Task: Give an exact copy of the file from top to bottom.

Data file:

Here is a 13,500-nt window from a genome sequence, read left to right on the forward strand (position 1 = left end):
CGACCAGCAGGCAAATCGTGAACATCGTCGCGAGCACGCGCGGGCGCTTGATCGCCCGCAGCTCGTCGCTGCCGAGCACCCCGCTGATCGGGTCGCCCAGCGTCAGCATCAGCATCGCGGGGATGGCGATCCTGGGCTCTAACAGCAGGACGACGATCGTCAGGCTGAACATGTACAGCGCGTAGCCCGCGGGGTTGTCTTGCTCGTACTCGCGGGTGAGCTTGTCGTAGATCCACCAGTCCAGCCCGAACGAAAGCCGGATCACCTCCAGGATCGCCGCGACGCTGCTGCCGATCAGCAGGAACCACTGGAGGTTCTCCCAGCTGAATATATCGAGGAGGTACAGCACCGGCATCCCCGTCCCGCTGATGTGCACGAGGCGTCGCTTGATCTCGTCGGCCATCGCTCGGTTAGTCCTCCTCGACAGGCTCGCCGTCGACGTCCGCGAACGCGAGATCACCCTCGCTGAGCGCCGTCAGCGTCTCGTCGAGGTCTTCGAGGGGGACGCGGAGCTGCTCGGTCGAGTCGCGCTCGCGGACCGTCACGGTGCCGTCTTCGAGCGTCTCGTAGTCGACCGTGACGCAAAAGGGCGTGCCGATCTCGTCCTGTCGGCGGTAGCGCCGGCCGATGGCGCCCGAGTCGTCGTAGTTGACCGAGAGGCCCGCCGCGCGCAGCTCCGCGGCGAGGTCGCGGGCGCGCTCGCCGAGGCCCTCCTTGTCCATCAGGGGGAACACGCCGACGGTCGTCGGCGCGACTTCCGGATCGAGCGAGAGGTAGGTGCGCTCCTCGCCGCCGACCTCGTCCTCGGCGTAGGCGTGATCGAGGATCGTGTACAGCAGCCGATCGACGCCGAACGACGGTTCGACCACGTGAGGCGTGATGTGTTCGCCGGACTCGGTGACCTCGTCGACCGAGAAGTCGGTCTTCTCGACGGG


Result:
Here is a 13,500-nt window from a genome sequence, read left to right on the forward strand (position 1 = left end):
CGACCAGCAGGCAAATCGTGAACATCGTCGCGAGCACGCGCGGGCGCTTGATCGCCCGCAGCTCGTCGCTGCCGAGCACCCCGCTGATCGGGTCGCCCAGCGTCAGCATCAGCATCGCGGGGATGGCGATCCTGGGCTCTAACAGCAGGACGACGATCGTCAGGCTGAACATGTACAGCGCGTAGCCCGCGGGGTTGTCTTGCTCGTACTCGCGGGTGAGCTTGTCGTAGATCCACCAGTCCAGCCCGAACGAAAGCCGGATCACCTCCAGGATCGCCGCGACGCTGCTGCCGATCAGCAGGAACCACTGGAGGTTCTCCCAGCTGAATATATCGAGGAGGTACAGCACCGGCATCCCCGTCCCGCTGATGTGCACGAGGCGTCGCTTGATCTCGTCGGCCATCGCTCGGTTAGTCCTCCTCGACAGGCTCGCCGTCGACGTCCGCGAACGCGAGATCACCCTCGCTGAGCGCCGTCAGCGTCTCGTCGAGGTCTTCGAGGGGGACGCGGAGCTGCTCGGTCGAGTCGCGCTCGCGGACCGTCACGGTGCCGTCTTCGAGCGTCTCGTAGTCGACCGTGACGCAAAAGGGCGTGCCGATCTCGTCCTGTCGGCGGTAGCGCCGGCCGATGGCGCCCGAGTCGTCGTAGTTGACCGAGAGGCCCGCCGCGCGCAGCTCCGCGGCGAGGTCGCGGGCGCGCTCGCCGAGGCCCTCCTTGTCCATCAGGGGGAACACGCCGACGGTCGTCGGCGCGACTTCCGGATCGAGCGAGAGGTAGGTGCGCTCCTCGCCGCCGACCTCGTCCTCGGCGTAGGCGTGATCGAGGATCGTGTACAGCAGCCGATCGACGCCGAACGACGGTTCGACCACGTGAGGCGTGATGTGTTCGCCGGACTCGGTGACCTCGTCGACCGAGAAGTCGGTCTTCTCGACGGG